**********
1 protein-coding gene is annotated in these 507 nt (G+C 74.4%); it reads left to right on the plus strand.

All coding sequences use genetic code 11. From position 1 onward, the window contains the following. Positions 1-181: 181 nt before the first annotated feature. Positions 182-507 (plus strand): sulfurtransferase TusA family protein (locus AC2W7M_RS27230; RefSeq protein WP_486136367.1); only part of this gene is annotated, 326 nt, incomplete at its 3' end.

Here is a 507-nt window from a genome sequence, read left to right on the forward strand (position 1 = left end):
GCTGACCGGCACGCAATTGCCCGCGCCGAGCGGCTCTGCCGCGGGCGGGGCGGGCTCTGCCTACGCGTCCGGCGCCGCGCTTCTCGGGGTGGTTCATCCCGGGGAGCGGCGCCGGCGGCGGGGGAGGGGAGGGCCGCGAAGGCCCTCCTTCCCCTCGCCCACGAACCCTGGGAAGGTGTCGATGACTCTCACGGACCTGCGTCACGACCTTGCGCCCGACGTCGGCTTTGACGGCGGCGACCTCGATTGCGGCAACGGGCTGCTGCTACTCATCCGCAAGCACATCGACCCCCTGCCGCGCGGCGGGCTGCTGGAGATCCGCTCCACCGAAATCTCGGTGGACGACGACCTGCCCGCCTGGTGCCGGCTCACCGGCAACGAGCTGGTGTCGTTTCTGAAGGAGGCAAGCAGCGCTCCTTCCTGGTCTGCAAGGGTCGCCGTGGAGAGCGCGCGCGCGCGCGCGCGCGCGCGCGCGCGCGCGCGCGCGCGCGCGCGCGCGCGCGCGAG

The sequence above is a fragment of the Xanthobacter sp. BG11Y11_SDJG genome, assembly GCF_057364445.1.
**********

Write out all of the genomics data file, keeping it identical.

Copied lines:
1 protein-coding gene is annotated in these 507 nt (G+C 74.4%); it reads left to right on the plus strand.

All coding sequences use genetic code 11. From position 1 onward, the window contains the following. Positions 1-181: 181 nt before the first annotated feature. Positions 182-507 (plus strand): sulfurtransferase TusA family protein (locus AC2W7M_RS27230; RefSeq protein WP_486136367.1); only part of this gene is annotated, 326 nt, incomplete at its 3' end.

Here is a 507-nt window from a genome sequence, read left to right on the forward strand (position 1 = left end):
GCTGACCGGCACGCAATTGCCCGCGCCGAGCGGCTCTGCCGCGGGCGGGGCGGGCTCTGCCTACGCGTCCGGCGCCGCGCTTCTCGGGGTGGTTCATCCCGGGGAGCGGCGCCGGCGGCGGGGGAGGGGAGGGCCGCGAAGGCCCTCCTTCCCCTCGCCCACGAACCCTGGGAAGGTGTCGATGACTCTCACGGACCTGCGTCACGACCTTGCGCCCGACGTCGGCTTTGACGGCGGCGACCTCGATTGCGGCAACGGGCTGCTGCTACTCATCCGCAAGCACATCGACCCCCTGCCGCGCGGCGGGCTGCTGGAGATCCGCTCCACCGAAATCTCGGTGGACGACGACCTGCCCGCCTGGTGCCGGCTCACCGGCAACGAGCTGGTGTCGTTTCTGAAGGAGGCAAGCAGCGCTCCTTCCTGGTCTGCAAGGGTCGCCGTGGAGAGCGCGCGCGCGCGCGCGCGCGCGCGCGCGCGCGCGCGCGCGCGCGCGCGCGCGCGCGCGAG

The sequence above is a fragment of the Xanthobacter sp. BG11Y11_SDJG genome, assembly GCF_057364445.1.